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Radiological prediction of posttraumatic kyphosis after thoracolumbar fracture
There is still no consensus on the treatment of traumatic thoracolumbar fractures, therefore more evidence is needed. As surgeons base treatment decisions on classification of the fractures, much attention has been given to classification schemes for fractures around the world. However, it is remarkable that none of the classification methods has paid attention to the kyphosis. This seems to be of importance, because post-traumatic kyphosis is related to p ...
EurekAlert - Mon. Jun 20
Exercise may be the simple solution for rescuing seniors' lost and injured mus...
Exercise may have some surprising benefits for seniors who experience rapid muscle loss and muscle injury and loss as they age. Researchers at McMaster University have found that physical activity can help retain, even repair and regenerate damaged muscle in the elderly. The findings challenge what is generally seen as an inevitable fact of life that muscle atrophy and damage cannot be completely repaired in old age and in some cases lost altogether. Resea ...
EurekAlert - Mon. Jun 20
Exercise may have therapeutic potential for expediting muscle repair in older ...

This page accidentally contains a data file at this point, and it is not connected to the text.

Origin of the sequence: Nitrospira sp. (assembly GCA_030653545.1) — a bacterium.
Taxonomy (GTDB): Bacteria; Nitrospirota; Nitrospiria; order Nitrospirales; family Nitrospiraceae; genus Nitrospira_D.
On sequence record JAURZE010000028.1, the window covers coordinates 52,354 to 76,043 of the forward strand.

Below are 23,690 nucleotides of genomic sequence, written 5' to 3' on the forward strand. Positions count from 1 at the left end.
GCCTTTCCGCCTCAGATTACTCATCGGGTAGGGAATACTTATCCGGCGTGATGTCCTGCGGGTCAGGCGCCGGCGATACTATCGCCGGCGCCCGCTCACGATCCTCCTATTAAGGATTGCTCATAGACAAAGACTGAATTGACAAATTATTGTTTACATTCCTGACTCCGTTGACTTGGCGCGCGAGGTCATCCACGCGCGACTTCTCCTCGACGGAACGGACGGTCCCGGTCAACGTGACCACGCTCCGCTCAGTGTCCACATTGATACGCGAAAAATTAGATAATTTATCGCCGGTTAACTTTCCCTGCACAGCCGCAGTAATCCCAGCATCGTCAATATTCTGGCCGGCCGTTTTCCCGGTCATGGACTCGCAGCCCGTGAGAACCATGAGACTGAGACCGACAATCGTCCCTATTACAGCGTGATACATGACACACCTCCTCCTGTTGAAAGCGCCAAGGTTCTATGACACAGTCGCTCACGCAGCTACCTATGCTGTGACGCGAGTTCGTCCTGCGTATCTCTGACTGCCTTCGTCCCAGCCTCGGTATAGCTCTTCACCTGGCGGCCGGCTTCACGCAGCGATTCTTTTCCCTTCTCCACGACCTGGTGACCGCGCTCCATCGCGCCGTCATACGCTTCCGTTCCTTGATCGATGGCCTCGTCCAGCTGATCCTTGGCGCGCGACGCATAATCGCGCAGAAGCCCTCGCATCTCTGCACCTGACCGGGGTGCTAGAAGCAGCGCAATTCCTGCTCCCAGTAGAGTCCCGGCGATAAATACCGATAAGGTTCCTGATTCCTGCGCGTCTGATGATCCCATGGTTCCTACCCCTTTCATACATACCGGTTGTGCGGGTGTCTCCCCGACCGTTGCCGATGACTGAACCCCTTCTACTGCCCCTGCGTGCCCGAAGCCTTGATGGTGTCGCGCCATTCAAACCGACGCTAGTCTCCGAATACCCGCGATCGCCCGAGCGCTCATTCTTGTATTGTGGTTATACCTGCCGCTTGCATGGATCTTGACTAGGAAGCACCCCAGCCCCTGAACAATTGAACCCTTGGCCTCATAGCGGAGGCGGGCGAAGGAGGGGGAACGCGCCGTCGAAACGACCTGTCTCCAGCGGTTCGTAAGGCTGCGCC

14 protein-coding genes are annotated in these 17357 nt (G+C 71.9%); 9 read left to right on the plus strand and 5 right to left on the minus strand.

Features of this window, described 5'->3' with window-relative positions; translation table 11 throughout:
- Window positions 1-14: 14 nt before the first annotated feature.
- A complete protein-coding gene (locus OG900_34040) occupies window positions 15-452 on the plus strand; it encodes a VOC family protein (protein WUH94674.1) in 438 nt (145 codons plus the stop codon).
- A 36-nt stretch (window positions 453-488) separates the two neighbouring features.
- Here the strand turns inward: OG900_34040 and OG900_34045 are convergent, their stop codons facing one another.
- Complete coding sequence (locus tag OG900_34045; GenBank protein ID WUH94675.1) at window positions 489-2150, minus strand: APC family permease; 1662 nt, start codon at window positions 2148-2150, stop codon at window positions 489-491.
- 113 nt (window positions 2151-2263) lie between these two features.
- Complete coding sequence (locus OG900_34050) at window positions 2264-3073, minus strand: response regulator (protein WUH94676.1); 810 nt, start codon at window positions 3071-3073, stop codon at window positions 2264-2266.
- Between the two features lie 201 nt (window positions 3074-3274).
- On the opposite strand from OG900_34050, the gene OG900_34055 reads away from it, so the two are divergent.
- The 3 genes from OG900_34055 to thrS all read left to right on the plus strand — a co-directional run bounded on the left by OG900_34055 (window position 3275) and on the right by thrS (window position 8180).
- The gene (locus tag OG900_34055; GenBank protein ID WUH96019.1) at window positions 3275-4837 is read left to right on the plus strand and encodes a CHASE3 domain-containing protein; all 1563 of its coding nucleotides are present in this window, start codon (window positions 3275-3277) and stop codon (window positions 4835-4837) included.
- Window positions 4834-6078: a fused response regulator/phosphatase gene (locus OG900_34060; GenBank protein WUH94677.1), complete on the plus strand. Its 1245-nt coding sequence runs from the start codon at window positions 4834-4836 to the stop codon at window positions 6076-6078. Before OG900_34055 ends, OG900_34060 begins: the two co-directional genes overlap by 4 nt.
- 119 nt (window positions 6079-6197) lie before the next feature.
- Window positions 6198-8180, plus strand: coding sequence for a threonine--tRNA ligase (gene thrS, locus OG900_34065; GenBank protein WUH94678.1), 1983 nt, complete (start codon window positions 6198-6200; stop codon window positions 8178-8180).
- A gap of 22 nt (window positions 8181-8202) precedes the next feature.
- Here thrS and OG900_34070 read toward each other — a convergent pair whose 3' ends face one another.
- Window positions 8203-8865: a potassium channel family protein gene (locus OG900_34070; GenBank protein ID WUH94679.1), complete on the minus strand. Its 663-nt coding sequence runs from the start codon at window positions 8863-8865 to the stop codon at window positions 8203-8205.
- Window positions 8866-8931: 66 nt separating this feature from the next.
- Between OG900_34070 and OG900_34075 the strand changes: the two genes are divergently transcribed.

Here s another reason why you should hit the gym regularly as you grow older A new report appearing online in The FASEB Journal shows that regular exercise plays a critical role in helping muscles repair themselves as quickly as possible after injury. For many mammals, including humans, the speed of muscle repair slows as they grow older, and it was once thought that complete repair could not be achieved after a certain age. This report shows, however, tha ...
EurekAlert - Fri. Jun 17
Face of the future
New York, NY--June 15, 2016--A new technique developed by Gordana Vunjak-Novakovic, the Mikati Foundation Professor of Biomedical Engineering at Columbia Engineering and professor of medical sciences in Medicine at Columbia University, repairs large bone defects in the head and face by using lab-grown living bone, tailored to the patient and the defect being treated. This is the first time researchers have grown living bone that precisely replicates the or ...
EurekAlert - Thu. Jun 16
Disjointed: Cell differences may explain why rheumatoid arthritis varies by lo...
Researchers at the University of California San Diego School of Medicine, with colleagues in Pennsylvania and China, report that not only are there distinct differences in key cellular processes and molecular signatures between rheumatoid arthritis RA and osteoarthritis OA but, more surprisingly, there are joint-specific differences in RA. The findings help explain, in part, why drugs treating RA vary in effect -- why, for example, a treatment that might w ...
EurekAlert - Fri. Jun 10
World's first child-exoskeleton for spinal muscular atrophy
Furthermore, it will also be used in physiotherapy in hospitals to prevent the secondary effects associated with the loss of mobility in this illness. The technology, which has been patented and licensed jointly by CSIC the Spanish National Research Council and its technology-based business unit, Marsi Bionics, is currently in the preclinical phase. The brace consists of long support rods, or orthoses, which are adjusted to fit around the child s legs and ...